Emily Chung: Mummy Mechanic


Tires: Why The Date Code Matters

There's no hiding age here

Tired of me writing about tires? Allow me one more post for the year...well, for now.

Sometimes we get surprised clients when we inform them that their tires need replacing due to obvious cracks in the rubber. “But I just bought them!” they say. Did you know that the majority of tires have a date code on them which indicates the week and year they were manufactured? So just because you bought the tires last year, doesn't mean they were made that year. And remember that improper storage of tires causes the rubber to prematurely dry and crack. 
Depending on who you purchase your tires from, how they store their inventory and how often it takes for them to sell out and replenish their stock, you may not be getting what you thought you were paying for. And ok, you don't need to buy ones that were made that very month. But we've seen tires that were purchased in 2012 yet the date code says 2010.
While there's no law as to the expiry of tires, I'd personally be weary of anything older than 5 years. How long does a tire last? That depends on your driving habits, mileage, time, tire brand and whether your car is mechanically safe or not.
You may be thinking and shrugging: what's a few cracks here and there. Your car still drives fine, right? That's ok... totally your choice. Your auto technician isn't going to make decisions for you. Just keep this in mind - what happens when you stretch a rubber band beyond its elasticity? It snaps. There's no gradual warning. The same thing will happen to your tire if the rubber is dried out enough.  The cracks are just a symptom of the underlying problem. Now, I'm not one for the scare tactic so understand that I write from experience.  Tire blowouts happen because the rubber is too dry, despite having really thick tread life. Whether the rubber is malleable or not is important because tires expand a bit as you drive (due to increased heat in the wheel area) and they need to be flexible enough to adapt to the changing road conditions.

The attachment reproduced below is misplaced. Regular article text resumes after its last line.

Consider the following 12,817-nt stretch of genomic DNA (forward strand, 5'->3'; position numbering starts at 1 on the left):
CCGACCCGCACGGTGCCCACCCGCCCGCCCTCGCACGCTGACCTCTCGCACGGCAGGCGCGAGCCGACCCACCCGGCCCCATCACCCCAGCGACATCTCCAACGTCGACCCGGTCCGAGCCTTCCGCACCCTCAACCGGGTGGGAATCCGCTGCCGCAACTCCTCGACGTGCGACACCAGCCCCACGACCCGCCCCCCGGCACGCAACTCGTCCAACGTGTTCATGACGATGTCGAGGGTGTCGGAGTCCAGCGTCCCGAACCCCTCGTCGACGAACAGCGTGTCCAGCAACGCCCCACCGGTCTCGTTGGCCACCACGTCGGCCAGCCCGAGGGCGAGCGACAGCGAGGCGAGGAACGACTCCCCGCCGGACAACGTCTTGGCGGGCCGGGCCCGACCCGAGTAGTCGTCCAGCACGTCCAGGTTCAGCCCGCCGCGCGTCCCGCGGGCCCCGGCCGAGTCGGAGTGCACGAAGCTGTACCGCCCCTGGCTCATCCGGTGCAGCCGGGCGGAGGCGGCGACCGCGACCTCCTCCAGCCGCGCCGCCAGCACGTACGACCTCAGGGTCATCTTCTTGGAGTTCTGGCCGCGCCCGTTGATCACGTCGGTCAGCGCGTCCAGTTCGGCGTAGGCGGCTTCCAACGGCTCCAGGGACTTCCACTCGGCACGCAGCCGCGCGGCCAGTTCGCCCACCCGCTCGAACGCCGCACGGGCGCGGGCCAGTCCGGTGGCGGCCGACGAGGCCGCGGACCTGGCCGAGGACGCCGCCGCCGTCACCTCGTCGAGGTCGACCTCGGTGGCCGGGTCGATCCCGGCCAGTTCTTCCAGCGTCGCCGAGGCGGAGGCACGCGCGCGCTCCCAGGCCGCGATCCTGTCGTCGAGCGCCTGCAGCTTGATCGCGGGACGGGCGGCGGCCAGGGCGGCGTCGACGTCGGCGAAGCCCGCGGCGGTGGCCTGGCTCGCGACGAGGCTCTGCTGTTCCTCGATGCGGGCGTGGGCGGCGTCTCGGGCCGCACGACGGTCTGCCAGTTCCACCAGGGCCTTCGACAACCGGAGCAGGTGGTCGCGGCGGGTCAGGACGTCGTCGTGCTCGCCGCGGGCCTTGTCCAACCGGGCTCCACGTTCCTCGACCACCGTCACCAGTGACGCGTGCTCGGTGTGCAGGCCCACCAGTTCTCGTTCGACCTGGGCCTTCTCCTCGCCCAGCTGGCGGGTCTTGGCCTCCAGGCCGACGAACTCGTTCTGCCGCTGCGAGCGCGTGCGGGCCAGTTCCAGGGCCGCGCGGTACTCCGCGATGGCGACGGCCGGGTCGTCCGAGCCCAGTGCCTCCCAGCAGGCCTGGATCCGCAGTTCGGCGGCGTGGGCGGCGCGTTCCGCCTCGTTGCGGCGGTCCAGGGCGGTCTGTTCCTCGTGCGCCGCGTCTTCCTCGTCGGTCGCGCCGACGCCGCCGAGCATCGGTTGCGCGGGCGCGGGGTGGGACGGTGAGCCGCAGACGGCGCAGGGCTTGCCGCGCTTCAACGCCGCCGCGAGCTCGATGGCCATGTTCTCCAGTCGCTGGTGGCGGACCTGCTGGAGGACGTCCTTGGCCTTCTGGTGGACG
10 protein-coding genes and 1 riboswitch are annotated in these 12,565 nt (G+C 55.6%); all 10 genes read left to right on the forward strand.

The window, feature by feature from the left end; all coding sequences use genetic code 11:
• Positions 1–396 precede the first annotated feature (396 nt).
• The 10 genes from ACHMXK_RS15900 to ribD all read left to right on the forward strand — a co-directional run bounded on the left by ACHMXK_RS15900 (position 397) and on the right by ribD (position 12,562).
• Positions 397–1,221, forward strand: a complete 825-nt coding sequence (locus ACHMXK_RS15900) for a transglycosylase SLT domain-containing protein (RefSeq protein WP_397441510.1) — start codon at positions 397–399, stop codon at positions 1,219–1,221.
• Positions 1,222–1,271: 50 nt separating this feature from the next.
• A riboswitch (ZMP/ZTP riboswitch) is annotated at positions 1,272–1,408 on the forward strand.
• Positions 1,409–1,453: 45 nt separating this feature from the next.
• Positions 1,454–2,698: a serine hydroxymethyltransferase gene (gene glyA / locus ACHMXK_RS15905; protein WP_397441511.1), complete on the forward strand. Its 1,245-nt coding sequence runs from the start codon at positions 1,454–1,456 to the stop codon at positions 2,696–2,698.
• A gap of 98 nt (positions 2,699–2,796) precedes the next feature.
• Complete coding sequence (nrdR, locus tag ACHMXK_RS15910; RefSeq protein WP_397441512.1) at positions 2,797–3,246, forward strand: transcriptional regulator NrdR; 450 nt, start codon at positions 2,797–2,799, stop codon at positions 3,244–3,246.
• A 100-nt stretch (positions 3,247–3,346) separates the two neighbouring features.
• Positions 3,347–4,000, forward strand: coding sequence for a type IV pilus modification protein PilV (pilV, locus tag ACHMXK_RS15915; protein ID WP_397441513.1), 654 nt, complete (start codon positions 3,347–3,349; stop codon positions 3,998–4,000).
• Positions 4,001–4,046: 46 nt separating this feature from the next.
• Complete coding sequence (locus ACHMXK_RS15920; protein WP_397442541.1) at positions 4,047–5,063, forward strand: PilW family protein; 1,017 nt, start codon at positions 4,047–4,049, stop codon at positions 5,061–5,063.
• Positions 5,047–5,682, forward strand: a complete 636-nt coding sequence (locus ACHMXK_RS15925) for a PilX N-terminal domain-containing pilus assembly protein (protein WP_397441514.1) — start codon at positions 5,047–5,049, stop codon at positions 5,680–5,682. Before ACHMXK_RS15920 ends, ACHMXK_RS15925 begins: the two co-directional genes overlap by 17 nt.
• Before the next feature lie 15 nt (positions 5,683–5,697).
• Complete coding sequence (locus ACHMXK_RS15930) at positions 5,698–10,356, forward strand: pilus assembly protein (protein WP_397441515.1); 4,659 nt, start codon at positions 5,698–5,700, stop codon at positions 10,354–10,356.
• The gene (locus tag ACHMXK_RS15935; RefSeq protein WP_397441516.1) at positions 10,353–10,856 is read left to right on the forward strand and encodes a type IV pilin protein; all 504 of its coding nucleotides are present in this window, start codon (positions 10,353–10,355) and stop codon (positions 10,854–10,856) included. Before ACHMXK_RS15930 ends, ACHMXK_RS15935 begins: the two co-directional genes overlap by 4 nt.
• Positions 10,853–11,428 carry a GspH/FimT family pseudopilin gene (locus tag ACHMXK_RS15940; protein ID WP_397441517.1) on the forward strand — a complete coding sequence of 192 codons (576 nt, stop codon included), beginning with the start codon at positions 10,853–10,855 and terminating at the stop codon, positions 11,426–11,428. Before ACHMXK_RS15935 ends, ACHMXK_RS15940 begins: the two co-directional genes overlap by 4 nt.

If you're in the market for used tires (not something I recommend, except for very certain circumstances), it'll be important for you to know how to tell the date code to inspect those 'mint' tires... in addition to checking the tire tread life. 
Look for the last 4-digit code after the DOT series. The first two numbers in the 4-digit code indicate the week it was made and the last two numbers indicate the year. So 4705 would mean that the tire was made in the 47th week of 2005.
Transport Canada tire date code
This tire's date code is 2602: made in the 26th week of 2002. See? Simple and easy!
Visit Transport Canada to learn more about tire sidewall markings.